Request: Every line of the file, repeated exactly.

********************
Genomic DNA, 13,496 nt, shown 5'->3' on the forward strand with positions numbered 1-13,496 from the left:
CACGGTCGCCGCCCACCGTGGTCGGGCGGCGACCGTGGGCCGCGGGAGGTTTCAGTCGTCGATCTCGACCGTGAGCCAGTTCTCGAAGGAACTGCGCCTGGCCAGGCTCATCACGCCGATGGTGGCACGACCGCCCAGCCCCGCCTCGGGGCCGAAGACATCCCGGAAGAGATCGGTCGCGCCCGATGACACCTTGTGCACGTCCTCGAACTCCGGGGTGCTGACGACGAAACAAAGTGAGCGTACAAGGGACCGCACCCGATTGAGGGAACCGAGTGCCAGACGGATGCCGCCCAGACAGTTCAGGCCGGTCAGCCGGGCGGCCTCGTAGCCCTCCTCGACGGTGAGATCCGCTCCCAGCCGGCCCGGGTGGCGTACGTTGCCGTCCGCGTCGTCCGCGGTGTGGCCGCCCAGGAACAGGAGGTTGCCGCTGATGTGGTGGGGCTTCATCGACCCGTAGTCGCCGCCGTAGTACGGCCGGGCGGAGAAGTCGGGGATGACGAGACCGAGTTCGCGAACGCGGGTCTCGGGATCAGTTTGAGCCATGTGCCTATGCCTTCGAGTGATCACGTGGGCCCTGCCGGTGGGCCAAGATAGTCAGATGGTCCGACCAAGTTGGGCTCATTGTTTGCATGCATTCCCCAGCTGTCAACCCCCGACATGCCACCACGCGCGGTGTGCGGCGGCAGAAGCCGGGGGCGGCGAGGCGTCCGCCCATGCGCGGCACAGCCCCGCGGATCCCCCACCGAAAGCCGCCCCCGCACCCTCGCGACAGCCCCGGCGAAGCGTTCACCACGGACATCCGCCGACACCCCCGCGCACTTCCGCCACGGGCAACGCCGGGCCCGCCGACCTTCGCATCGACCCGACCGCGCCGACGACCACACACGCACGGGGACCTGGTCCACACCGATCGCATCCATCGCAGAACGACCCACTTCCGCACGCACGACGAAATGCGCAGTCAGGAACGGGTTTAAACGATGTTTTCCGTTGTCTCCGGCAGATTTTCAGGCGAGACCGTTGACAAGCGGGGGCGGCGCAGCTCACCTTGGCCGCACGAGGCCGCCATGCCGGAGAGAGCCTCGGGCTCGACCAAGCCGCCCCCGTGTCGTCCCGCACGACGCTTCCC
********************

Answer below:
Genomic DNA, 13,496 nt, shown 5'->3' on the forward strand with positions numbered 1-13,496 from the left:
CACGGTCGCCGCCCACCGTGGTCGGGCGGCGACCGTGGGCCGCGGGAGGTTTCAGTCGTCGATCTCGACCGTGAGCCAGTTCTCGAAGGAACTGCGCCTGGCCAGGCTCATCACGCCGATGGTGGCACGACCGCCCAGCCCCGCCTCGGGGCCGAAGACATCCCGGAAGAGATCGGTCGCGCCCGATGACACCTTGTGCACGTCCTCGAACTCCGGGGTGCTGACGACGAAACAAAGTGAGCGTACAAGGGACCGCACCCGATTGAGGGAACCGAGTGCCAGACGGATGCCGCCCAGACAGTTCAGGCCGGTCAGCCGGGCGGCCTCGTAGCCCTCCTCGACGGTGAGATCCGCTCCCAGCCGGCCCGGGTGGCGTACGTTGCCGTCCGCGTCGTCCGCGGTGTGGCCGCCCAGGAACAGGAGGTTGCCGCTGATGTGGTGGGGCTTCATCGACCCGTAGTCGCCGCCGTAGTACGGCCGGGCGGAGAAGTCGGGGATGACGAGACCGAGTTCGCGAACGCGGGTCTCGGGATCAGTTTGAGCCATGTGCCTATGCCTTCGAGTGATCACGTGGGCCCTGCCGGTGGGCCAAGATAGTCAGATGGTCCGACCAAGTTGGGCTCATTGTTTGCATGCATTCCCCAGCTGTCAACCCCCGACATGCCACCACGCGCGGTGTGCGGCGGCAGAAGCCGGGGGCGGCGAGGCGTCCGCCCATGCGCGGCACAGCCCCGCGGATCCCCCACCGAAAGCCGCCCCCGCACCCTCGCGACAGCCCCGGCGAAGCGTTCACCACGGACATCCGCCGACACCCCCGCGCACTTCCGCCACGGGCAACGCCGGGCCCGCCGACCTTCGCATCGACCCGACCGCGCCGACGACCACACACGCACGGGGACCTGGTCCACACCGATCGCATCCATCGCAGAACGACCCACTTCCGCACGCACGACGAAATGCGCAGTCAGGAACGGGTTTAAACGATGTTTTCCGTTGTCTCCGGCAGATTTTCAGGCGAGACCGTTGACAAGCGGGGGCGGCGCAGCTCACCTTGGCCGCACGAGGCCGCCATGCCGGAGAGAGCCTCGGGCTCGACCAAGCCGCCCCCGTGTCGTCCCGCACGACGCTTCCC